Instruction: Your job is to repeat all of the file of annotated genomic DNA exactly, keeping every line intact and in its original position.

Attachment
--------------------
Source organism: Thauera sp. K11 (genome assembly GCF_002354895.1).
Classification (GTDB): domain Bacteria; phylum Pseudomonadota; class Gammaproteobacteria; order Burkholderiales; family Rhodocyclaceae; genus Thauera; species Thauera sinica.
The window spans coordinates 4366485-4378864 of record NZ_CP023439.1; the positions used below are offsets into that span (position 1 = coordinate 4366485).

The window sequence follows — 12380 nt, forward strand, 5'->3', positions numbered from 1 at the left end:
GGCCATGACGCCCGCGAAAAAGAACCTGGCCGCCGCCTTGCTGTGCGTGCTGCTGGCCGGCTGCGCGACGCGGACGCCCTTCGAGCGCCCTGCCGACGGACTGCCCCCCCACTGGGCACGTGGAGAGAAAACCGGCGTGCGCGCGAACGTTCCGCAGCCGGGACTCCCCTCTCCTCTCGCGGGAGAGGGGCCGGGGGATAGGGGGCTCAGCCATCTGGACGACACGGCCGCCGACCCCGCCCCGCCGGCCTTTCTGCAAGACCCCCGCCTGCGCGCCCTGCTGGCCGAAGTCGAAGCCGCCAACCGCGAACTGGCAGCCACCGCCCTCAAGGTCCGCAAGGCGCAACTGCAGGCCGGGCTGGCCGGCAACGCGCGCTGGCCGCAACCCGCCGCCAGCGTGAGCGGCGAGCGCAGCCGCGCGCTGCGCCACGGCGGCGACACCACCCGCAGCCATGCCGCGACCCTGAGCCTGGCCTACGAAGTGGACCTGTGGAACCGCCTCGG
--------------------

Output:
Source organism: Thauera sp. K11 (genome assembly GCF_002354895.1).
Classification (GTDB): domain Bacteria; phylum Pseudomonadota; class Gammaproteobacteria; order Burkholderiales; family Rhodocyclaceae; genus Thauera; species Thauera sinica.
The window spans coordinates 4366485-4378864 of record NZ_CP023439.1; the positions used below are offsets into that span (position 1 = coordinate 4366485).

The window sequence follows — 12380 nt, forward strand, 5'->3', positions numbered from 1 at the left end:
GGCCATGACGCCCGCGAAAAAGAACCTGGCCGCCGCCTTGCTGTGCGTGCTGCTGGCCGGCTGCGCGACGCGGACGCCCTTCGAGCGCCCTGCCGACGGACTGCCCCCCCACTGGGCACGTGGAGAGAAAACCGGCGTGCGCGCGAACGTTCCGCAGCCGGGACTCCCCTCTCCTCTCGCGGGAGAGGGGCCGGGGGATAGGGGGCTCAGCCATCTGGACGACACGGCCGCCGACCCCGCCCCGCCGGCCTTTCTGCAAGACCCCCGCCTGCGCGCCCTGCTGGCCGAAGTCGAAGCCGCCAACCGCGAACTGGCAGCCACCGCCCTCAAGGTCCGCAAGGCGCAACTGCAGGCCGGGCTGGCCGGCAACGCGCGCTGGCCGCAACCCGCCGCCAGCGTGAGCGGCGAGCGCAGCCGCGCGCTGCGCCACGGCGGCGACACCACCCGCAGCCATGCCGCGACCCTGAGCCTGGCCTACGAAGTGGACCTGTGGAACCGCCTCGG